Or maybe you’ve tried installing several themes before you decided which one to use for your site.
Old themes and plugins that are not regularly updated put your site’s security at risk. So just remember to later delete those themes you won’t use.
Go to Appearance » Themes, click on the theme you want to remove. It’ll open a lightbox, and on the bottom right corner you’ll find the Delete link.
21. Change Default widgets and sidebar
Most themes usually come with at least one widgetized area that is usually the main sidebar displayed next to your posts. Other themes may come with more sections for widgets like the footer. By default, WordPress places some widgets on the main sidebar: Search, Archives, Recent Comments, Recent Posts and Categories widgets.
Don’t forget your sidebar may appear in some locations in your website (sometimes is on an archive page that you even forgot it exists), so go ahead and decide if you’re going to keep those widgets or what exactly you want to put there. For that, navigate to Appearance » Widgets.
22. Create a homepage and set reading settings
WordPress powers now 26% of the Web and there’s no need to say that its usage is far (FAR!) away from being just a blogging platform. If you’re not using your WordPress site mainly as a blog, then you’ll probably want to create a homepage that is not your latest posts.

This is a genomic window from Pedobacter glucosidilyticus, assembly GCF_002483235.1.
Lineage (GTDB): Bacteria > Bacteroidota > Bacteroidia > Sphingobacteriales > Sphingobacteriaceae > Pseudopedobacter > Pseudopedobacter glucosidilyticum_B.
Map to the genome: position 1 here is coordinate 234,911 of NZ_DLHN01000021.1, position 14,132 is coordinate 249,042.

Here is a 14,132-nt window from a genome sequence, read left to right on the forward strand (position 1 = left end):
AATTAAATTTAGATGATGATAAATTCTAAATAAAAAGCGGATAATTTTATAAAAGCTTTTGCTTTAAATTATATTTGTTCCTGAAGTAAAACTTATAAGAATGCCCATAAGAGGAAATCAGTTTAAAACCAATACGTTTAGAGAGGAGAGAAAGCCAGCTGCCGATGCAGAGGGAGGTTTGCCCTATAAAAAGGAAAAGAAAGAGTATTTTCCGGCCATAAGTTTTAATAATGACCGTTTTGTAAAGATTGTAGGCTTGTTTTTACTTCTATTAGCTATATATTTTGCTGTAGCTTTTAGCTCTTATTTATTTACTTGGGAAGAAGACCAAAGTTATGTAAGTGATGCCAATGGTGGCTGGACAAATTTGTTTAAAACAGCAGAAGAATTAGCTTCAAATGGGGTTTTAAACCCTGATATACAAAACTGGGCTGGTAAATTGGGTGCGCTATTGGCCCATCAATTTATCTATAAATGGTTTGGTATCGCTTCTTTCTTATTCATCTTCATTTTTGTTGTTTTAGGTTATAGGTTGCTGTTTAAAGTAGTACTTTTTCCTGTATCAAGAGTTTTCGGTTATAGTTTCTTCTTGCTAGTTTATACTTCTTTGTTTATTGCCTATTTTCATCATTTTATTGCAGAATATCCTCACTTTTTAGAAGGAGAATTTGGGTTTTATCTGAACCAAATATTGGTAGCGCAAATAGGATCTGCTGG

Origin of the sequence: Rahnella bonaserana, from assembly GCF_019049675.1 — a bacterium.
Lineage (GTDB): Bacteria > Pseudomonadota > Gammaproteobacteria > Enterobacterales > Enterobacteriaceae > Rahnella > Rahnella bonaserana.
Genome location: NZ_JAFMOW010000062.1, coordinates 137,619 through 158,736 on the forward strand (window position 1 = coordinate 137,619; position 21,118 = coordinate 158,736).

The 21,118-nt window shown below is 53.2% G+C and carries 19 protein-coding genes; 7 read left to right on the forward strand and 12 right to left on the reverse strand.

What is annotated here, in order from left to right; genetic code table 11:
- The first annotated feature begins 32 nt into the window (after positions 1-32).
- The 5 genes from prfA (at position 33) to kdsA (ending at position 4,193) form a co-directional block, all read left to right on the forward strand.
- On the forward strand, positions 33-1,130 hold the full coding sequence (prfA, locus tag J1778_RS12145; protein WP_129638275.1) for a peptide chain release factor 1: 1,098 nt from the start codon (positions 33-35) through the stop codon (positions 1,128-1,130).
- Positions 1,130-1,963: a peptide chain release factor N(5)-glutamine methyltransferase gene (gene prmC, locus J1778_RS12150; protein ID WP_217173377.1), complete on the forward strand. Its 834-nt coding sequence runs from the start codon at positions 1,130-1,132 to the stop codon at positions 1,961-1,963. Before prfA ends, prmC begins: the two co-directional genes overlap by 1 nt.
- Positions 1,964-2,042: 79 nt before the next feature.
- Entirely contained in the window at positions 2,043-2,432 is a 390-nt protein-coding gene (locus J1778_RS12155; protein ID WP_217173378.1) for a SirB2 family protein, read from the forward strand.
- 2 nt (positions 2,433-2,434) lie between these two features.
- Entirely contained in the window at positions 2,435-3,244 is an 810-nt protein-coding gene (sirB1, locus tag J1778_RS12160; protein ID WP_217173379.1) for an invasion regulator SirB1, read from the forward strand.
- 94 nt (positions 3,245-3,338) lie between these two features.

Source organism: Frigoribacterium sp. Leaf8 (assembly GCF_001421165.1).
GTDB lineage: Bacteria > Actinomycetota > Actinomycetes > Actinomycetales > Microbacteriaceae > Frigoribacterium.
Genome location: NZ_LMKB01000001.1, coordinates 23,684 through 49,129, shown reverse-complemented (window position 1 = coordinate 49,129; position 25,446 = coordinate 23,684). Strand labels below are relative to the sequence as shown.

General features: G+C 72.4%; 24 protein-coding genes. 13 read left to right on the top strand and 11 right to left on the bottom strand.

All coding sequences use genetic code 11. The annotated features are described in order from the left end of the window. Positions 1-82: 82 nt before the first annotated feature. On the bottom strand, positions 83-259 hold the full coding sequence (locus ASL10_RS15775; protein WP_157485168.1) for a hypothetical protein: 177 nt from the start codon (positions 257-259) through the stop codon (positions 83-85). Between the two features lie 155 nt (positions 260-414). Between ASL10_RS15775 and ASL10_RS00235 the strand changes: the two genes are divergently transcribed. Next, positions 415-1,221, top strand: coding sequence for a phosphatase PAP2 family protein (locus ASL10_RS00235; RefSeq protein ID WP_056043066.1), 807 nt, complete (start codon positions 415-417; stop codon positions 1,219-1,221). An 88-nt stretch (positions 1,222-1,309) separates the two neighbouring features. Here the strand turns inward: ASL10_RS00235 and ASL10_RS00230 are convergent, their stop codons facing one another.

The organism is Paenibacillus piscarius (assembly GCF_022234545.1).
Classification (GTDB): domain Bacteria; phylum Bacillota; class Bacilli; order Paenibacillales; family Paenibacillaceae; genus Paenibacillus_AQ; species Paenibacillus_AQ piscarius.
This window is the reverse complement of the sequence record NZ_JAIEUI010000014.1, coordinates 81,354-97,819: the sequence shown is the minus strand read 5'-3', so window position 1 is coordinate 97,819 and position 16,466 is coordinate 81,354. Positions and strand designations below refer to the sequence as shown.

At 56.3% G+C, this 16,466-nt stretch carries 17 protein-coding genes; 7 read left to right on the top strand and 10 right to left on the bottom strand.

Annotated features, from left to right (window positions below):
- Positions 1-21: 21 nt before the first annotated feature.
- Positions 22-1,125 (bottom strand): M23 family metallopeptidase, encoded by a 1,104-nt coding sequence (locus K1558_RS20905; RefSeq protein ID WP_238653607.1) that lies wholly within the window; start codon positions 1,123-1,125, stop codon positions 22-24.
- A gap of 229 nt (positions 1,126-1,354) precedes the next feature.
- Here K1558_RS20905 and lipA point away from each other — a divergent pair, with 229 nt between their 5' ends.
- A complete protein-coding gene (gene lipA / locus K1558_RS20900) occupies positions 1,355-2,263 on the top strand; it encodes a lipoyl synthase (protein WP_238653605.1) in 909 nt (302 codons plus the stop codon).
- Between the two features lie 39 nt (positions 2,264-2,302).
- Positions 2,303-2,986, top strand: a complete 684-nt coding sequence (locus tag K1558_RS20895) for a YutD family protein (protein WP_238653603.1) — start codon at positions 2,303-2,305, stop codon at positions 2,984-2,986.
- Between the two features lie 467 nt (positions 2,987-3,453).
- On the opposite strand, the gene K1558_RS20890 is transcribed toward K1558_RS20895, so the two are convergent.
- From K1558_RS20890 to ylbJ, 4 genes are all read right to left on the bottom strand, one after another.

Go to Pages » Add New. Create a page called “Home” (or the name you wish). Now navigate to Settings » Reading. In the Front page displays section choose A static page, and then select the Home page you’ve created.
23. Upload Favicon
A favicon is an icon that represents your site across the web and devices. It’s a part of your site’s visual identity and helps people to easily and quickly recognize your website.
Since WordPress 4.3, you can add a favicon (or a Site Icon) from the WordPress dashboard. Go to Appearance » Customize » Site Identity tab. Click on the select file button and upload the image you want to use as site icon. According to WordPress, icons must be square, and at least 512 pixels wide and tall.
24. Get a Gravatar
Your name, contact info and bio are set up. But what about having a profile picture?
WordPress uses a specific type of avatar called Gravatar (Globally Recognized Avatar). Gravatars follow you around the web and automatically appear when you post a comment on a WordPress site or sign up on a WordPress site with your email account.
To create your Gravatar go to gravatar.com. You’ll be able to register an account based on your email, and upload an avatar to be associated with the account.
Bonus: Brand-up your login page
If you’re working on a site for a client it’s a good thing to tune up a little the WordPress login page and make it look like part of your studio identity. Changing the WordPress logo above the login form in the /wp-login page may be a good idea for that. It’ll remind the client who you are and who built his site everytime he enters the dashboard.
There are many ways to do that:
a. If you’re using one of our themes: Go to Appearance » Theme Options » General » Branding section, and upload your “Custom Login Image File“.
b. With a plugin: Uber Login Logo or Custom Login may be good options.
c. Through custom code